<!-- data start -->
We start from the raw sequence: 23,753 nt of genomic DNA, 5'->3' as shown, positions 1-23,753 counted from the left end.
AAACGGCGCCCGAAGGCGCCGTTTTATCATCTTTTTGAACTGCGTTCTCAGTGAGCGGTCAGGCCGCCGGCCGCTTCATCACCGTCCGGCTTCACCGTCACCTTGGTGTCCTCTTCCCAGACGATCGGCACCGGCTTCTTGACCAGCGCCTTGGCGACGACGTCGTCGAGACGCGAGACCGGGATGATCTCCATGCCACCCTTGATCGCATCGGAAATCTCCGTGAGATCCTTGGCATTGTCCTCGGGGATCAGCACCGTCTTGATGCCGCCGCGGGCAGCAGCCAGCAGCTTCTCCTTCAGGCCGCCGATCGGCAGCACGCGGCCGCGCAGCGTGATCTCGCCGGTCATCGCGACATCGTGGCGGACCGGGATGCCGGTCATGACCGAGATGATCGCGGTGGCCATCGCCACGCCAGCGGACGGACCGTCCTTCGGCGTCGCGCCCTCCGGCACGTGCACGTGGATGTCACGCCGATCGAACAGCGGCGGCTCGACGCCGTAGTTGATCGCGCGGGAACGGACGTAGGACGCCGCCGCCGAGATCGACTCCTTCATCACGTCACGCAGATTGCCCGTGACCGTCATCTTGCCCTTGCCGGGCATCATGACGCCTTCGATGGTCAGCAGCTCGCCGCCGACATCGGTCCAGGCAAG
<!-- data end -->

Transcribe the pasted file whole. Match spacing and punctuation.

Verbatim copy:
We start from the raw sequence: 23,753 nt of genomic DNA, 5'->3' as shown, positions 1-23,753 counted from the left end.
AAACGGCGCCCGAAGGCGCCGTTTTATCATCTTTTTGAACTGCGTTCTCAGTGAGCGGTCAGGCCGCCGGCCGCTTCATCACCGTCCGGCTTCACCGTCACCTTGGTGTCCTCTTCCCAGACGATCGGCACCGGCTTCTTGACCAGCGCCTTGGCGACGACGTCGTCGAGACGCGAGACCGGGATGATCTCCATGCCACCCTTGATCGCATCGGAAATCTCCGTGAGATCCTTGGCATTGTCCTCGGGGATCAGCACCGTCTTGATGCCGCCGCGGGCAGCAGCCAGCAGCTTCTCCTTCAGGCCGCCGATCGGCAGCACGCGGCCGCGCAGCGTGATCTCGCCGGTCATCGCGACATCGTGGCGGACCGGGATGCCGGTCATGACCGAGATGATCGCGGTGGCCATCGCCACGCCAGCGGACGGACCGTCCTTCGGCGTCGCGCCCTCCGGCACGTGCACGTGGATGTCACGCCGATCGAACAGCGGCGGCTCGACGCCGTAGTTGATCGCGCGGGAACGGACGTAGGACGCCGCCGCCGAGATCGACTCCTTCATCACGTCACGCAGATTGCCCGTGACCGTCATCTTGCCCTTGCCGGGCATCATGACGCCTTCGATGGTCAGCAGCTCGCCGCCGACATCGGTCCAGGCAAG